Breast cancer surgery options


FORTY FORT, LUZERNE COUNTY (WBRE/WYOU) – More than three million women are living with breast cancer in the U.S. The number of women who’ve died from the disease has steadily declined in the last three decades. You can credit that to early detection and better treatment options.

Many women diagnosed with breast cancer will require some sort of surgery. Eyewitness News Healthbeat Reporter Mark Hiller spoke with a breast cancer surgeon in Forty Fort to discuss modern day options which are giving women more hope.

Options were limited some 30 years ago for surgeons operating on breast cancer patients. “The standard of care was complete removal of the breast to include the underlying muscle and to do a complete axillary lymph node dissection meaning remove all the lymph nodes in the armpit,” said Commonwealth Health Breast Cancer Surgeon Eric Burdge, MD

Back then, a woman’s chest was left significantly scarred, but Dr. Burdge says his generation of breast cancer surgeons began focusing on preserving as much healthy breast tissue as possible. “We found now that we can just remove the tumor and radiate the breast in what we call breast conservation therapy.”

A partial mastectomy or lumpectomy is smaller in scope and often chosen by the patient when the ratio of tumor-to-breast is not too great. But if there’s just too much cancerous tumor, a full mastectomy is stll usually necessary. Dr. Burdge says regardless of the procedure, there’s one constant. “There’s almost no scenario where reconstruction is not possible.”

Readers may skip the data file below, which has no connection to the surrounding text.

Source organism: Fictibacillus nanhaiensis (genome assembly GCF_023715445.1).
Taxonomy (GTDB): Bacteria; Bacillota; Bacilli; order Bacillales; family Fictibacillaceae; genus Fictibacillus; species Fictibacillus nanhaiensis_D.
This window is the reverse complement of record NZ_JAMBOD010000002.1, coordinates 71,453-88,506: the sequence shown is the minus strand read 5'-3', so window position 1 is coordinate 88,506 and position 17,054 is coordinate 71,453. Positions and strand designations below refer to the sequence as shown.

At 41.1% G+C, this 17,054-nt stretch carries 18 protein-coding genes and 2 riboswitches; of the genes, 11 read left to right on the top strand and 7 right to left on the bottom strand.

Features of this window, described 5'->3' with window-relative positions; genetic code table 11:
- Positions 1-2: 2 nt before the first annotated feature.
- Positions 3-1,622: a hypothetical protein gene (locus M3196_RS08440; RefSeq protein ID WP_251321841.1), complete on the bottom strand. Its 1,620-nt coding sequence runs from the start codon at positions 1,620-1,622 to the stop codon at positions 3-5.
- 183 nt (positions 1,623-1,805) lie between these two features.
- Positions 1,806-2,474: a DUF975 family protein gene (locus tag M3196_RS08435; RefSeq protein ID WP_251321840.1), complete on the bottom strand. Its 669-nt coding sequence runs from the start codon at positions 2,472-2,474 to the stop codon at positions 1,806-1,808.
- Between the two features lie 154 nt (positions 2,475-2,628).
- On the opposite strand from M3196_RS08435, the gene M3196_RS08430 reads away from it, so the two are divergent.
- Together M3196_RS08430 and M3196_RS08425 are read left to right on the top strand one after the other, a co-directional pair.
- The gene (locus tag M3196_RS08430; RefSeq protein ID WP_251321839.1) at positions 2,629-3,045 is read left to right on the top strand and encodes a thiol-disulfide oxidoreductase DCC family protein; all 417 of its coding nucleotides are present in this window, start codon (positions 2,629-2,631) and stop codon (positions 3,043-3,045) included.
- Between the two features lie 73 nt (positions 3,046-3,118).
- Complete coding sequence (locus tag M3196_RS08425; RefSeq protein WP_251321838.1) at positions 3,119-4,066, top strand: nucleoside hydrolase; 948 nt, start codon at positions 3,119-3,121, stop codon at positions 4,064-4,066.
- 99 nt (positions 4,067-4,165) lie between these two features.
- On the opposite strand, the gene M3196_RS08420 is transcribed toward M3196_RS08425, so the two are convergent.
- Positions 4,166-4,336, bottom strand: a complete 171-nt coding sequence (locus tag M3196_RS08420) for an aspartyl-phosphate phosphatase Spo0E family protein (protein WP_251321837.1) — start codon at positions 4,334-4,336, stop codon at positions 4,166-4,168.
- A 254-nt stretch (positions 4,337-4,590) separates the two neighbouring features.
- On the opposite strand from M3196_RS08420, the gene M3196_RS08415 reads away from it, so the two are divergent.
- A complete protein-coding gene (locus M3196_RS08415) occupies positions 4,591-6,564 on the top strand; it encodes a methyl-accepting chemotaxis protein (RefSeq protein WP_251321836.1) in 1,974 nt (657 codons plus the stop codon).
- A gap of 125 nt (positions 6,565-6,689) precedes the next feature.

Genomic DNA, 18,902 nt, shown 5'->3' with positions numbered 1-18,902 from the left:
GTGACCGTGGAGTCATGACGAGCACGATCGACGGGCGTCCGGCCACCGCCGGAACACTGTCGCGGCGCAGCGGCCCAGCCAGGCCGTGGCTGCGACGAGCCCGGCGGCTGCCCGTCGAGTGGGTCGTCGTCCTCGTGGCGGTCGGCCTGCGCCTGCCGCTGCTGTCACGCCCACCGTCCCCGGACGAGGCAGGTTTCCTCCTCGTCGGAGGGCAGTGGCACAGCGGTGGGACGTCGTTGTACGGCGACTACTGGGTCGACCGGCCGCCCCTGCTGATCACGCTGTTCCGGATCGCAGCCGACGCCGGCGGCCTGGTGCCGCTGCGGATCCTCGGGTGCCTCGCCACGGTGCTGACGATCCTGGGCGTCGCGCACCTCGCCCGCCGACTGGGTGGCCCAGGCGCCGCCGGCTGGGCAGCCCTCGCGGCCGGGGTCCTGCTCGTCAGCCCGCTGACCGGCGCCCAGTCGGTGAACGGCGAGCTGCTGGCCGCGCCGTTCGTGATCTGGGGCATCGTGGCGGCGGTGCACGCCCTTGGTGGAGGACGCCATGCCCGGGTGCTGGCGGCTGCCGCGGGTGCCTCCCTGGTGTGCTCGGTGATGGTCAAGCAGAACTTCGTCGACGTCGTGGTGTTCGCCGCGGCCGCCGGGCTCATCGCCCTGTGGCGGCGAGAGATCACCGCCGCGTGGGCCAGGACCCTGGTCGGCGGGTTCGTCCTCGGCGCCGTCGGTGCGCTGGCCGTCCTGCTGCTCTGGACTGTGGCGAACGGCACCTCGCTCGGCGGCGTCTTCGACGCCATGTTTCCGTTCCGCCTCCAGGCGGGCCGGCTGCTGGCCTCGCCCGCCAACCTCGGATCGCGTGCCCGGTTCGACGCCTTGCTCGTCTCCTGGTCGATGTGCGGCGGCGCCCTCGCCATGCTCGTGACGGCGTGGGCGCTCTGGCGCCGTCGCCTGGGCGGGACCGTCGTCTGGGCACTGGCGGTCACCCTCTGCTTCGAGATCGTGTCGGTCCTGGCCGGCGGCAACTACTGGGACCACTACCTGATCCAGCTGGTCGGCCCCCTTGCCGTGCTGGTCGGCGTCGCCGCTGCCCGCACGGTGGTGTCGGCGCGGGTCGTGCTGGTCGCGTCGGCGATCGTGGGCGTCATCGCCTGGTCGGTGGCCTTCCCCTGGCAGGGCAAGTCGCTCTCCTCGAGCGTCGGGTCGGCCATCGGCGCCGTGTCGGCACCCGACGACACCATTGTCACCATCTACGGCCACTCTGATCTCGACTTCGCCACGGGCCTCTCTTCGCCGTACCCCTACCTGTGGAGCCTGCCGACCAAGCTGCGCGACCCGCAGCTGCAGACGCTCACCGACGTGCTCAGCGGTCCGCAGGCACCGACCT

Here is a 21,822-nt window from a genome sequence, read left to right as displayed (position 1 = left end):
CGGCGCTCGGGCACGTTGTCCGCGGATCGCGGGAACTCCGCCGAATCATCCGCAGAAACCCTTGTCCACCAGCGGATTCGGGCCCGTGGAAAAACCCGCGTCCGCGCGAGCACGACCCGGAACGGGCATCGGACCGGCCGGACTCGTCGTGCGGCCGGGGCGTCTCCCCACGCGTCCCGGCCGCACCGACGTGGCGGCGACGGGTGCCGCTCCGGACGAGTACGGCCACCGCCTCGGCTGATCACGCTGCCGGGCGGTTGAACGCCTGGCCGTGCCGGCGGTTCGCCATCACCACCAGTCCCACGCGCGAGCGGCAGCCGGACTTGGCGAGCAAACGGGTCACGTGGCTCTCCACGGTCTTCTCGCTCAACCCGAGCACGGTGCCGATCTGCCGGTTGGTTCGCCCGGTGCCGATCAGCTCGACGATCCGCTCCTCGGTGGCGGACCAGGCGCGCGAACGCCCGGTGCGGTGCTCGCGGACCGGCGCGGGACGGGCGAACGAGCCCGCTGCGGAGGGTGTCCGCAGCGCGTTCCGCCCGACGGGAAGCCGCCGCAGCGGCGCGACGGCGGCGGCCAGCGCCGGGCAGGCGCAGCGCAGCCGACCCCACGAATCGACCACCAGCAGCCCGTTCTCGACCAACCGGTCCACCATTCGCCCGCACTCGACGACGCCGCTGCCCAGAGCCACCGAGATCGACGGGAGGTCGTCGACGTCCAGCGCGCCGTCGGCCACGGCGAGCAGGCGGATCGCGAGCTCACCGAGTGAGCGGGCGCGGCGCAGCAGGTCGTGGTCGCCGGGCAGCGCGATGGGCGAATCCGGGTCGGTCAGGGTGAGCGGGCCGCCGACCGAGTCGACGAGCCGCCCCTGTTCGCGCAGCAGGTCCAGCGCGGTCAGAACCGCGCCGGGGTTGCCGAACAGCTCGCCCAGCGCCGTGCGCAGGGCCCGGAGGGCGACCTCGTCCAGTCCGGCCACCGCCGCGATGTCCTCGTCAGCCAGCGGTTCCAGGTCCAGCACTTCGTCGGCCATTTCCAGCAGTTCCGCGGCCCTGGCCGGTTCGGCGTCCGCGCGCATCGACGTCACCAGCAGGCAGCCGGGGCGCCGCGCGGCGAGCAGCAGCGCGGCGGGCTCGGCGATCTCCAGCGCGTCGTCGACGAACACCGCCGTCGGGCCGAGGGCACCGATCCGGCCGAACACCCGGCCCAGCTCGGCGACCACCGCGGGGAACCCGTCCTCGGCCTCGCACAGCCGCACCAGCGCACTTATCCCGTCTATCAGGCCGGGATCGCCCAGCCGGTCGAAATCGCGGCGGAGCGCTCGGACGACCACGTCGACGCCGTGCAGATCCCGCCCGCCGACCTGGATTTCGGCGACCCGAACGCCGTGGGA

When a large lumpectomy is required leaving the breast distorted, the remaining tissue is sculpted to restore a more natural breast shape and appearance. When all of the breast tissue is removed, Dr. Burdge says reconstructive surgeons can use the overlying skin and an implant to reconstruct the breast. He also says there’s even a nipple sparing procedure available. “In this day and age they can reconstruct the nipple with tissue from the thigh or they actually have something: a new technique called three dimensional tattooing where they actually do a three dimensional tattoo which resembles a nipple areola complex.”

Dr. Burdge emphasizes that breast cancer patients should feel empowered by today’s surgical options. He performs his breast cancer surgeries at Wilkes-Barre General Hospital as well as the hospital’s Center for Same Day Surgery.

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